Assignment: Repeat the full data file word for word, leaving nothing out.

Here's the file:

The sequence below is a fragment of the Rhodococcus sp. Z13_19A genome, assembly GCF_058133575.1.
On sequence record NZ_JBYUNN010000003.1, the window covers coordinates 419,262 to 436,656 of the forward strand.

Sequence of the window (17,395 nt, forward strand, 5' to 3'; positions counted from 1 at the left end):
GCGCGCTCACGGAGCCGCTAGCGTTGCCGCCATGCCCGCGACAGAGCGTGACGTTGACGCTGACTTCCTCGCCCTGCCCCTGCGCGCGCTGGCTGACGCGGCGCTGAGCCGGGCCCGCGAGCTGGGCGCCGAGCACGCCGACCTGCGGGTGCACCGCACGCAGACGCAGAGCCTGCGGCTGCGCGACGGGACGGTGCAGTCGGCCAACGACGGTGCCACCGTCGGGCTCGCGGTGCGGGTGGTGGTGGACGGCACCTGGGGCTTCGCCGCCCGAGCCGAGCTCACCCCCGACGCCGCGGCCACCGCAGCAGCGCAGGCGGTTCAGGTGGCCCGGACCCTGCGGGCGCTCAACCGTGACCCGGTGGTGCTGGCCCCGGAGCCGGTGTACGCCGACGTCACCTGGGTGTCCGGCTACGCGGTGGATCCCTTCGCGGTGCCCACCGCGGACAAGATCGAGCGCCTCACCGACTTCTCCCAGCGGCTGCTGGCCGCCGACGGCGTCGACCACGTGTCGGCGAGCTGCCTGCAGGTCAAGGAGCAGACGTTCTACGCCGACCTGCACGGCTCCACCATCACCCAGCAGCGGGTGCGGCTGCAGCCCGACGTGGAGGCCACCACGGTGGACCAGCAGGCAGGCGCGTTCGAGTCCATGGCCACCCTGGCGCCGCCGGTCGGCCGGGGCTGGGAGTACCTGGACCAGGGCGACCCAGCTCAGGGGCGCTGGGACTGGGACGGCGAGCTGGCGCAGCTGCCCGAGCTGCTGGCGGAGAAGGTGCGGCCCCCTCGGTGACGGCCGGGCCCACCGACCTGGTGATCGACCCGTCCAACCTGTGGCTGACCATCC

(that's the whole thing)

The sequence below is a fragment of the Rhodococcus sp. Z13_19A genome, assembly GCF_058133575.1.
On sequence record NZ_JBYUNN010000003.1, the window covers coordinates 419,262 to 436,656 of the forward strand.

Sequence of the window (17,395 nt, forward strand, 5' to 3'; positions counted from 1 at the left end):
GCGCGCTCACGGAGCCGCTAGCGTTGCCGCCATGCCCGCGACAGAGCGTGACGTTGACGCTGACTTCCTCGCCCTGCCCCTGCGCGCGCTGGCTGACGCGGCGCTGAGCCGGGCCCGCGAGCTGGGCGCCGAGCACGCCGACCTGCGGGTGCACCGCACGCAGACGCAGAGCCTGCGGCTGCGCGACGGGACGGTGCAGTCGGCCAACGACGGTGCCACCGTCGGGCTCGCGGTGCGGGTGGTGGTGGACGGCACCTGGGGCTTCGCCGCCCGAGCCGAGCTCACCCCCGACGCCGCGGCCACCGCAGCAGCGCAGGCGGTTCAGGTGGCCCGGACCCTGCGGGCGCTCAACCGTGACCCGGTGGTGCTGGCCCCGGAGCCGGTGTACGCCGACGTCACCTGGGTGTCCGGCTACGCGGTGGATCCCTTCGCGGTGCCCACCGCGGACAAGATCGAGCGCCTCACCGACTTCTCCCAGCGGCTGCTGGCCGCCGACGGCGTCGACCACGTGTCGGCGAGCTGCCTGCAGGTCAAGGAGCAGACGTTCTACGCCGACCTGCACGGCTCCACCATCACCCAGCAGCGGGTGCGGCTGCAGCCCGACGTGGAGGCCACCACGGTGGACCAGCAGGCAGGCGCGTTCGAGTCCATGGCCACCCTGGCGCCGCCGGTCGGCCGGGGCTGGGAGTACCTGGACCAGGGCGACCCAGCTCAGGGGCGCTGGGACTGGGACGGCGAGCTGGCGCAGCTGCCCGAGCTGCTGGCGGAGAAGGTGCGGCCCCCTCGGTGACGGCCGGGCCCACCGACCTGGTGATCGACCCGTCCAACCTGTGGCTGACCATCC